There is just so much information and history in what we do, and I hope that people enjoy the little sliver of that which we are bringing through the podcast.
Tell us a little about your journeys in dance…
Rebecca: As a young dancer, I received my training from the Contra Costa Ballet Centre in Northern California. I spent two summers at San Francisco Ballet School under the direction of Gloria Govrin. For my senior year, in high school I attended The Rock School in Philadelphia, then came to Miami City Ballet School after graduating. I danced with the company while in the school, then joined Miami City Ballet in 2007.
Since then, I have worked with many of today’s most sought-after choreographers including Christopher Wheeldon, Alexei Ratmansky, Liam Scarlett, and Justin Peck. I have danced in the majority of Miami City Ballet’s Balanchine repertoire, as well as classical full-length ballets and contemporary works.
Michael: I had very strong Russian and Cuban training when I was younger, but I really found myself when I started training at the School of American Ballet at age 15. The Balanchine style suited me very well, and I fell in love with his ideologies and, of course, his beautiful ballets.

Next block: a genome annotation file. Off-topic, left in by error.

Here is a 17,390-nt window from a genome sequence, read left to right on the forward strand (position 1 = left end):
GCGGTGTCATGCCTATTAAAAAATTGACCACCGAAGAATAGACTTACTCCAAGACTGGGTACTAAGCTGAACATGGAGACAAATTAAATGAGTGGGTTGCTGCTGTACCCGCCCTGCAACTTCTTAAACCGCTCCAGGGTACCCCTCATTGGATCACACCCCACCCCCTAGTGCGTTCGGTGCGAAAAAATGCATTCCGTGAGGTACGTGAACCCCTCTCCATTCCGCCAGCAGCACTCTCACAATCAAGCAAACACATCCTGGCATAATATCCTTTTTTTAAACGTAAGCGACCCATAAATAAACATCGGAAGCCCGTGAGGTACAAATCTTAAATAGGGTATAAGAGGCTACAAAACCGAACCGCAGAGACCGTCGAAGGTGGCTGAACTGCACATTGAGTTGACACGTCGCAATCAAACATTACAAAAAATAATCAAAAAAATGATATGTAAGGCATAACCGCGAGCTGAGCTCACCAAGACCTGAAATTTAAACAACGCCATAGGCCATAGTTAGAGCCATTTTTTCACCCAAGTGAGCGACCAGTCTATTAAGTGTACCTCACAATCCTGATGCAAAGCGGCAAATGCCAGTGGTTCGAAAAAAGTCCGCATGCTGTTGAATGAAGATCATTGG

I’ve danced for Boston Ballet, Oregon Ballet Theatre, Pennsylvania Ballet, and The Suzanne Farrell Ballet, but Miami City Ballet is where I found my real home, largely because of the wonderful repertoire that is rooted in Balanchine’s masterworks. I’ve now danced over 30 Balanchine ballets, something I’m immensely proud of, as well as works by today’s working geniuses Alexei Ratmansky, Justin Peck, Christopher Wheeldon, and Liam Scarlett.
Finally…what’s on your iPods?
Rebecca: Well…Spotify. My phone is filled with photos, videos, and now, audio files. So, I save space by jamming out with Spotify.
Michael: I’ve been addicted to the soundtrack from the new musical Waitress. One of my favorite things to do when we are on summer layoff is go see theater, museums, and other art forms to draw inspiration before my season. Waitress was the theater experience that stayed with me most this year, and I think there’s something in it that speaks to everyone.